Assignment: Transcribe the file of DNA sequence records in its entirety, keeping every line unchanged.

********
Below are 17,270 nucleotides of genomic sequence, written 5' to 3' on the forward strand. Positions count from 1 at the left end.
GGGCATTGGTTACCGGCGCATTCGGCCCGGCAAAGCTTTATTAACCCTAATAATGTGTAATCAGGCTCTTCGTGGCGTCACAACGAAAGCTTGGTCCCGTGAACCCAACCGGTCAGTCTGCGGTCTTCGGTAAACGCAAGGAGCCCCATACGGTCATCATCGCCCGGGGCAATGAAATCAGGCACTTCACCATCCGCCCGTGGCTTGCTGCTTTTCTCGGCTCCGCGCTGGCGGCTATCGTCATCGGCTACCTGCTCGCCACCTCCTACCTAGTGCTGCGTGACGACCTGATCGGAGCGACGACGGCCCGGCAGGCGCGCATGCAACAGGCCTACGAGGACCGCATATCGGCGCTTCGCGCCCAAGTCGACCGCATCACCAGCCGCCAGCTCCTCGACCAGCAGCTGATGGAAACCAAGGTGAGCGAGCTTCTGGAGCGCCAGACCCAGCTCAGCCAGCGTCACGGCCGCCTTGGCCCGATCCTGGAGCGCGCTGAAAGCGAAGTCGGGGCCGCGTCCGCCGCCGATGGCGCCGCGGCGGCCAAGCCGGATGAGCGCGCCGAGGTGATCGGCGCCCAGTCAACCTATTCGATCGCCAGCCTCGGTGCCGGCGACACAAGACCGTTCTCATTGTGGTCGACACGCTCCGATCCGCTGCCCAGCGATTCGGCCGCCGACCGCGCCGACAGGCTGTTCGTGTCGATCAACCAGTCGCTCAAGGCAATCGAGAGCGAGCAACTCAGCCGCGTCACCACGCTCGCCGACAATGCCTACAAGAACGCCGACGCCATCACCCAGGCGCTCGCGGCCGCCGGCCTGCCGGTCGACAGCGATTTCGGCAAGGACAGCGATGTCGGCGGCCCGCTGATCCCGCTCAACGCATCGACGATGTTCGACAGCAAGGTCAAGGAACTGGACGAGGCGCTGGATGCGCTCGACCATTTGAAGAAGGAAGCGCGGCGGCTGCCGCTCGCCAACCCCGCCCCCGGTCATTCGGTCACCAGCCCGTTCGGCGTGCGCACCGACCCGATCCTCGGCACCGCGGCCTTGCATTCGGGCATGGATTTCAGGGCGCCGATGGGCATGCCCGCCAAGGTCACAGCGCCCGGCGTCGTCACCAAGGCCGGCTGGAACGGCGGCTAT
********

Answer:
Below are 17,270 nucleotides of genomic sequence, written 5' to 3' on the forward strand. Positions count from 1 at the left end.
GGGCATTGGTTACCGGCGCATTCGGCCCGGCAAAGCTTTATTAACCCTAATAATGTGTAATCAGGCTCTTCGTGGCGTCACAACGAAAGCTTGGTCCCGTGAACCCAACCGGTCAGTCTGCGGTCTTCGGTAAACGCAAGGAGCCCCATACGGTCATCATCGCCCGGGGCAATGAAATCAGGCACTTCACCATCCGCCCGTGGCTTGCTGCTTTTCTCGGCTCCGCGCTGGCGGCTATCGTCATCGGCTACCTGCTCGCCACCTCCTACCTAGTGCTGCGTGACGACCTGATCGGAGCGACGACGGCCCGGCAGGCGCGCATGCAACAGGCCTACGAGGACCGCATATCGGCGCTTCGCGCCCAAGTCGACCGCATCACCAGCCGCCAGCTCCTCGACCAGCAGCTGATGGAAACCAAGGTGAGCGAGCTTCTGGAGCGCCAGACCCAGCTCAGCCAGCGTCACGGCCGCCTTGGCCCGATCCTGGAGCGCGCTGAAAGCGAAGTCGGGGCCGCGTCCGCCGCCGATGGCGCCGCGGCGGCCAAGCCGGATGAGCGCGCCGAGGTGATCGGCGCCCAGTCAACCTATTCGATCGCCAGCCTCGGTGCCGGCGACACAAGACCGTTCTCATTGTGGTCGACACGCTCCGATCCGCTGCCCAGCGATTCGGCCGCCGACCGCGCCGACAGGCTGTTCGTGTCGATCAACCAGTCGCTCAAGGCAATCGAGAGCGAGCAACTCAGCCGCGTCACCACGCTCGCCGACAATGCCTACAAGAACGCCGACGCCATCACCCAGGCGCTCGCGGCCGCCGGCCTGCCGGTCGACAGCGATTTCGGCAAGGACAGCGATGTCGGCGGCCCGCTGATCCCGCTCAACGCATCGACGATGTTCGACAGCAAGGTCAAGGAACTGGACGAGGCGCTGGATGCGCTCGACCATTTGAAGAAGGAAGCGCGGCGGCTGCCGCTCGCCAACCCCGCCCCCGGTCATTCGGTCACCAGCCCGTTCGGCGTGCGCACCGACCCGATCCTCGGCACCGCGGCCTTGCATTCGGGCATGGATTTCAGGGCGCCGATGGGCATGCCCGCCAAGGTCACAGCGCCCGGCGTCGTCACCAAGGCCGGCTGGAACGGCGGCTAT